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Jesus is King

Did you know that everyone has a king? We all have an authority that is over us. Sometimes it’s a political authority. Sometimes it’s a religious authority. Sometimes it’s a family or tribal authority.

In Luke 19, Jesus declared his authority as king over Israel, and much more. Consider this passage in Luke 19:29-30. Jesus was heading toward Jerusalem when this happened:

[Jesus] “sent two of his disciples, saying to them, ‘Go to the village ahead of you, and as you enter it, you will find a colt tied there, which no one has ever ridden. Untie it and bring it here’” (Luke 19:29-30). 

Why did Jesus ride a donkey into Jerusalem? Why didn’t he ride a horse, or ride in a cart, or just walk the rest of the way? Because Jesus wanted to declare his kingship. Jesus was fulfilling a prophecy from Zechariah 9:9 that said the messiah would ride into Jerusalem on a donkey. 

When Jesus rode a donkey into Jerusalem he was declaring his messiahship as king. In ancient societies, Kings riding into a city on a donkey were declaring that they came in peace, unlike riding a horse, which was a symbol of war. By riding the donkey into Jerusalem he was using the symbolism of a king riding into the city declaring peace. His disciples recognized this and said in verse 38: 

“Blessed is the king who comes in the name of the Lord!” (Luke 19:38).  

The religious authorities of Jesus’ day also recognized this and demanded that Jesus restrain his disciples, but Jesus refused, saying, “If they keep quiet, the stones will cry out.” 

In verse 41 Jesus, weeping over Jerusalem, lamented saying, 

“Would that you, even you, had known on this day the things that make for peace!” 

So we see Jesus confirms the symbolism of riding the donkey. He was declaring peace. This confirmed that he rode as King, declaring peace, even though he also pronounced judgment for rejecting his peace. Jesus said their judgment was coming, in verse 44 he said:

“You did not recognize the time of God’s coming to you” (19:44). 

The next thing Jesus did was to go to the temple and drive out the sellers. The sellers were there to make profit from Israel’s religious life. Listen to what happened:

“When Jesus entered the temple courts, he began to drive out those who were selling. ‘It is written,’ he said to them, ‘My house will be a house of prayer;’ but you have made it a den of robbers” (Luke 19:45-46).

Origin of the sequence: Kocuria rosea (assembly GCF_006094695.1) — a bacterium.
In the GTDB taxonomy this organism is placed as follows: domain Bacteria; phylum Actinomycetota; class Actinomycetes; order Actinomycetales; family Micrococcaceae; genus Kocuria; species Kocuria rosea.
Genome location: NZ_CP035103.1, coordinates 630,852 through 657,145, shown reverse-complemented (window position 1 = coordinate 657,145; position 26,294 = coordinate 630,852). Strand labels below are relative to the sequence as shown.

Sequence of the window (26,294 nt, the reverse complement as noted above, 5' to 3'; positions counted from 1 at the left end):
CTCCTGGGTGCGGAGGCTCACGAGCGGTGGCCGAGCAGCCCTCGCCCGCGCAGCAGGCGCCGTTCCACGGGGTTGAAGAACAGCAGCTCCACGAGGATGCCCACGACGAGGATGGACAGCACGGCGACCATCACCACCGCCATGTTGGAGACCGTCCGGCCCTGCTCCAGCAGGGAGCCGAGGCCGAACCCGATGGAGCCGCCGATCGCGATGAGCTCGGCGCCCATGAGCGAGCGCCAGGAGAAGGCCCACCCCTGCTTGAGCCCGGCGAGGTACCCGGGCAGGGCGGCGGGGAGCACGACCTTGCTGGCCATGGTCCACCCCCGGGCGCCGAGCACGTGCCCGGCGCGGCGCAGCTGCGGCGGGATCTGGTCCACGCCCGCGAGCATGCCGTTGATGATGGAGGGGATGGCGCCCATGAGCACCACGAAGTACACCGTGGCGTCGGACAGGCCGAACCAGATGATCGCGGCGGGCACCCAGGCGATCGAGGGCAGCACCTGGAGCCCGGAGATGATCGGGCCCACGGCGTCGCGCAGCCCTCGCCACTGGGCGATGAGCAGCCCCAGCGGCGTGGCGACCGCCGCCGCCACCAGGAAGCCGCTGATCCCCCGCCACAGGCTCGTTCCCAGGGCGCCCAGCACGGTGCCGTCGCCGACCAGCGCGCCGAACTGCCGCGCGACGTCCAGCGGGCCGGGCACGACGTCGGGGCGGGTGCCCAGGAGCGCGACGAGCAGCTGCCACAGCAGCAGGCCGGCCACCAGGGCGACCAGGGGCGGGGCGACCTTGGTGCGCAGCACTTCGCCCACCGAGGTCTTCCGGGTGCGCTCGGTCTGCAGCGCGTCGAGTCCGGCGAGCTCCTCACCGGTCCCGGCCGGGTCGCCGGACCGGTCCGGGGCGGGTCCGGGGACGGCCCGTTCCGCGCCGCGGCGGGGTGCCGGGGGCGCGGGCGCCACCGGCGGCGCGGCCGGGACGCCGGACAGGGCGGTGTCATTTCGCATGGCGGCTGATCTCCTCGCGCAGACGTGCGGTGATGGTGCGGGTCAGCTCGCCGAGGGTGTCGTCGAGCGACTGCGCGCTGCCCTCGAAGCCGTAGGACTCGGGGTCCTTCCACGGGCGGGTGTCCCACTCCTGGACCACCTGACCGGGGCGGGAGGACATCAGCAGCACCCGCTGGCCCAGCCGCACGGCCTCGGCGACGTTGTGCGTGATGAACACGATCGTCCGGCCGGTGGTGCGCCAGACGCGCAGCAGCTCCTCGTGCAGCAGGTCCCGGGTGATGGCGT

We refer to this as Jesus, “Cleansing the temple.“ But who had authority to cleanse the temple? Only the King and the priests. In doing so, Jesus referred to a passage in Isaiah, saying, “My house shall be a house of prayer.” That saying came from Isaiah 56:7 where God declares that foreigners will join Israel in God’s house of prayer (Isaiah 56:6-7). We are those foreigners! Thus, Jesus’ kingship was not being declared only over Israel, but over the world, over all who would come to him. 

Why is this important?

The Apostle Paul said in I Corinthians 3:16 that you are God’s temple. If you are a Christian, then God’s Holy Spirit lives in you. Jesus, therefore, is king over you, and God is at peace with you.

But what if you don’t know Jesus?

By hearing the message of Jesus’ coming, God wants you to recognize his coming, just as Jesus declared. If we reject his coming to us, we will suffer judgment. But, just has he came to Jerusalem to make peace, so too he has come to make peace with you. Just as Jesus cleansed the temple, if you are a Christian, he has cleansed you. 

How have you responded to Jesus’ kingship expressed to you today? Jesus has come to you declaring peace. He wants you to abandon your sin and be cleansed by his blood, shed on the cross for you. And he wants you to experience his victory through his resurrection from the dead, never to die again. When we receive Jesus’ offer of peace, we can know him, and we can be at peace with God. Do you want to be at peace with God?

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Tom Terry is head of Global Broadcast Strategy for JESUS Film Project and serves as General Manager of The Better FM, an online radio station for Asia. Tom is also the author of several books, including Bible studies and "Like An Eagle," his biography about living in Mongolia for ten years.
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